New London, CT Steamer WALLACE Explosion, June 1872





New London, Conn., June 24, 1872.
A fearful catastrophe occurred here today, which shades every other calamity at this place since the burning of the steamer City of New London. Terrible as the latter disaster was in most respects, there was at least an opportunity afforded for escape to a number of persons on board the ill-fated vessel; but in the present instance the suddenness of the accident almost precluded the possibility of escape.

The Explosion.
At about a quarter past six A.M. the steam-lighter Wallace, Captain THOMAS A. SCOTT, of Jersey City, started with a load of stone from the government wharf, back of the Custom House, for Race Rock, where the foundation for the new lighthouse is now being laid. When about twenty rods from the dock she exploded her boilers with a tremendous concussion, scattering the fragments in all directions, and dealing death and fearful injuries upon the unfortunate crew. There were on board at the time thirteen men, all of whom, excepting the captain, were more or less injured -- several fatally.
Captain SCOTT leaped overboard immediately and escaped with little or no injury. Two of the crew are missing, and one, at least, is known to be killed. There is a hope that the other was not on board. Fragments of the boilers were hurled into the air and carried a hundred rods from the scene of the explosion. The tug sunk immediately, and boats put off from the shore to the wreck to render whatever assistance was possible. The injured of the crew were brought ashore and taken into the Custom House, which Collector George H. Marshal converted into a hospital, and where the best medical aid of the town was summoned to the aid of the unfortunate men. The character of the wounds inflicted is frightful, the hot steam and fragments of the exploded boiler making dreadful work.

List Of Killed, Missing And Injured.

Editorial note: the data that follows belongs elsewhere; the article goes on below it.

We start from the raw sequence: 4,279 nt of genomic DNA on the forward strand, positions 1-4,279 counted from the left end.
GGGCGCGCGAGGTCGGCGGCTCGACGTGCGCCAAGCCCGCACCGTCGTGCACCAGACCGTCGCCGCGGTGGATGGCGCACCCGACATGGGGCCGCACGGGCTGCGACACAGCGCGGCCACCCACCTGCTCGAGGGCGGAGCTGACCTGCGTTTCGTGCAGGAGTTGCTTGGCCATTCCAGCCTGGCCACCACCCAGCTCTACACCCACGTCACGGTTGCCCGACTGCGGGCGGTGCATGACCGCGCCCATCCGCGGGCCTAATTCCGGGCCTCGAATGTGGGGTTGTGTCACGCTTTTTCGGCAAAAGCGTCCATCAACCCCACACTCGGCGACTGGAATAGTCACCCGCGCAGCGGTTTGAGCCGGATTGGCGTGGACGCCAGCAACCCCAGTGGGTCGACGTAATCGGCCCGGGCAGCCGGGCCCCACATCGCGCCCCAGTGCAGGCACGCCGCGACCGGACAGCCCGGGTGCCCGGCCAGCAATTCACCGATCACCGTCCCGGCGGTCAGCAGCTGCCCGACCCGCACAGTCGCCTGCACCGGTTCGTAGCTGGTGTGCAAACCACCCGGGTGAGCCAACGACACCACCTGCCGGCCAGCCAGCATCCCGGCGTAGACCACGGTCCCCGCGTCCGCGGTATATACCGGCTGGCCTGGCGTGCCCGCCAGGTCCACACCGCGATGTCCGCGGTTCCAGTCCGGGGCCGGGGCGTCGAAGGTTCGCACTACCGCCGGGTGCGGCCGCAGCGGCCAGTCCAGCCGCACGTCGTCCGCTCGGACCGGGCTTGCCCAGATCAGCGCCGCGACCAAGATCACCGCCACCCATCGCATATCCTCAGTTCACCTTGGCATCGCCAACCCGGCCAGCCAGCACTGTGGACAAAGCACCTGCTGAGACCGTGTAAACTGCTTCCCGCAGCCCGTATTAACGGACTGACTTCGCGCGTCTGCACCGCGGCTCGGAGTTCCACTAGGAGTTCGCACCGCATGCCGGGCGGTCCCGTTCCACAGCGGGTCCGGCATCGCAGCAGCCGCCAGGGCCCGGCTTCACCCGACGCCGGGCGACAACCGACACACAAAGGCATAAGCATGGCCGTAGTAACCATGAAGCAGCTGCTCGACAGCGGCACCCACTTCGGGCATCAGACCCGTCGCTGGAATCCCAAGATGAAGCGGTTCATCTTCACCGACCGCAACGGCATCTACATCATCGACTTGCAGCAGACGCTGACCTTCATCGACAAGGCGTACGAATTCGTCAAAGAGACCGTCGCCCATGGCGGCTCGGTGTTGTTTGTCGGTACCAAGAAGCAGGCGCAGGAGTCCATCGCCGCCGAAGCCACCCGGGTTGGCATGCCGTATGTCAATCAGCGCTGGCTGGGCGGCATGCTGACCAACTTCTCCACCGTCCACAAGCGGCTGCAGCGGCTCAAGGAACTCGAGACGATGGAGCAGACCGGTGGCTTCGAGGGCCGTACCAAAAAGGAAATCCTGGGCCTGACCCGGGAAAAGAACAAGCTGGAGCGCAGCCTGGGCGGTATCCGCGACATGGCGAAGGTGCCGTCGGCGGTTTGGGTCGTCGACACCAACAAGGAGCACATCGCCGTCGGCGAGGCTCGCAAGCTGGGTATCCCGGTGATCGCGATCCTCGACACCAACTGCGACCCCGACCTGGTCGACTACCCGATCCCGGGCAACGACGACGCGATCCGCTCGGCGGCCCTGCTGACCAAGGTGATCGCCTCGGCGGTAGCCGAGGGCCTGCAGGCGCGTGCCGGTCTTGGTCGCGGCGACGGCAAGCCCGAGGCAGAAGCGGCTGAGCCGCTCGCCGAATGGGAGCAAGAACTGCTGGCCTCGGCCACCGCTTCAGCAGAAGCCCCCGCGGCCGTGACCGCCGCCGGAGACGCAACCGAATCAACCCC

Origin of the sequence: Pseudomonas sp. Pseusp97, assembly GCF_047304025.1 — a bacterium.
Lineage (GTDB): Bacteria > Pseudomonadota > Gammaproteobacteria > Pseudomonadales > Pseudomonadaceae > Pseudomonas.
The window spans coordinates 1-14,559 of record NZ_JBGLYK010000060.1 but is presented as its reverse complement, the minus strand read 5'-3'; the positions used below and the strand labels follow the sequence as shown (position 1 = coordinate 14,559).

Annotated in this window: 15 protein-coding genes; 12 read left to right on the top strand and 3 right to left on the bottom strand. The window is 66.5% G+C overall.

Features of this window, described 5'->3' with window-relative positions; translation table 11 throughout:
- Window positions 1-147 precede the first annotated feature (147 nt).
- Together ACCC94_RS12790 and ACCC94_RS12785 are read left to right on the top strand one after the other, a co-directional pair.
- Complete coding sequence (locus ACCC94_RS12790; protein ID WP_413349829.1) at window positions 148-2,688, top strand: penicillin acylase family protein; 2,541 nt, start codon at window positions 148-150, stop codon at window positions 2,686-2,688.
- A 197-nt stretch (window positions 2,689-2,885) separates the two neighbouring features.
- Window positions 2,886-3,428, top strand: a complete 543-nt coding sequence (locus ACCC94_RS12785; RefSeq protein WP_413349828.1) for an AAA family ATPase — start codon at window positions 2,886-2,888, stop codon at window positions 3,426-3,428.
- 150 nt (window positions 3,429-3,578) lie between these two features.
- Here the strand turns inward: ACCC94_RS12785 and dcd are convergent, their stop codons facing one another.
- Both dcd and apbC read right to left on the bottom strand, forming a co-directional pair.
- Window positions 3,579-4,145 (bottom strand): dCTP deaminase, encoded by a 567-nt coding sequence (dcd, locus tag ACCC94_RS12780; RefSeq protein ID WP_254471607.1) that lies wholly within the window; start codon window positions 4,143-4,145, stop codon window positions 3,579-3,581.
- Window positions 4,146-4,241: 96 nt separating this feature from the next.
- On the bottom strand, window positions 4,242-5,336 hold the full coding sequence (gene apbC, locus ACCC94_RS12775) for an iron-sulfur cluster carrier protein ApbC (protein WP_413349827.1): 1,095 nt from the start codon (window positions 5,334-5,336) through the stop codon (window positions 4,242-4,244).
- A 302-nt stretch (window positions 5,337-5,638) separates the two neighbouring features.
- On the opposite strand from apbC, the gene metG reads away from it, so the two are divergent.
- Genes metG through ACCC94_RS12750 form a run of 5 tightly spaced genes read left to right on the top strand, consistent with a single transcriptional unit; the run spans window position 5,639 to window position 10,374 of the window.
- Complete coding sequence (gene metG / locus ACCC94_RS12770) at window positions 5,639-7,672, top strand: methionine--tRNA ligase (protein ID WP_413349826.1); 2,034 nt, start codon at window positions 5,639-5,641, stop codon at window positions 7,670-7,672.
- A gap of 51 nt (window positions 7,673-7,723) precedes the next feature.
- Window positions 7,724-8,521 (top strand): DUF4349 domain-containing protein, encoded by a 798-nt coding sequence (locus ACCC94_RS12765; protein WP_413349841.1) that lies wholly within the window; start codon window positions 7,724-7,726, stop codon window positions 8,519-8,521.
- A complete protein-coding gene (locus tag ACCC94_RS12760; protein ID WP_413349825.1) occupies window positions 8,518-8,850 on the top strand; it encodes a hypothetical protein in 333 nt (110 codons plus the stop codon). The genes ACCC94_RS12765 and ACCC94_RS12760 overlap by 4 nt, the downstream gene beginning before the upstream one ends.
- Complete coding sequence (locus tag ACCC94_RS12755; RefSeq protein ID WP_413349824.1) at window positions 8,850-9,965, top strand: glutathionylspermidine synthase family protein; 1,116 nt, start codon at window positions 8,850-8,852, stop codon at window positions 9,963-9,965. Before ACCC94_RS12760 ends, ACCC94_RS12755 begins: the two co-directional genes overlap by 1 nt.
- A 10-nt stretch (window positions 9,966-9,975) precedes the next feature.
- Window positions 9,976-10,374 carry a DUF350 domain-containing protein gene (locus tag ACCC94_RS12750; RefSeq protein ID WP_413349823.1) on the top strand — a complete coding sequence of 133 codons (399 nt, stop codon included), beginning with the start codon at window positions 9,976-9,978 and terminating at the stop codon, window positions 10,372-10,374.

The following is a list of the crew, and their injuries as far as ascertained:
DANIEL ALLISON, fireman, killed; and as yet no traces of him have been found. He was probably blown to pieces, as he was in the engine room at the time. He belonged in Manahawken, N.J.
LAWRENCE BLACK, missing. He is also supposed to have been killed, but there is a possibility that he was not on board.
JOSEPH WATERS, steward, Sandy Hill, N.J.; badly scalded and otherwise injured by contusions.
J. W. CRAMMER, Manahawken, N.J.; leg broken in two places, badly bruised, but no scalds.
NAPOLEON CRAMMER, from the same place; badly scalded and bruised.
GEORGE BRICKLEY, spine injured and badly cut about the legs.
HARRY PASCO, New York; legs hurt.
WILLIAM WHITLER, engineer, Jersey City, fatally injured, with scalds and bruises.
Other members of the crew escaped with comparatively slight injury, and none of them are supposed to be dangerously hurt. Everything was done for the injured that could be, and during the forenoon all but the engineer were removed from the Custom House to more quiet quarters. The injuries of the unfortunate engineer are of such a character that his removal was not attempted.
Among those rendering valuable aid were Collector Marshal and the medical fraternity of New London. Captain SCOTT also did everything in his power for his unfortunate crew. A boat from the cutter James Campbell, Captain Warner, went to the assistance of the sufferers immediately after the accident and rendered valuable assistance. The remains of the killed and missing men have not been recovered, and the services of a diver will be needed to recover them. The Wallace was what is called a boom derrick lighter, and had two locomotive boilers on board, both of which blew up.
There is not cause assigned for the explosion.

New York Herald New York 1872-06-25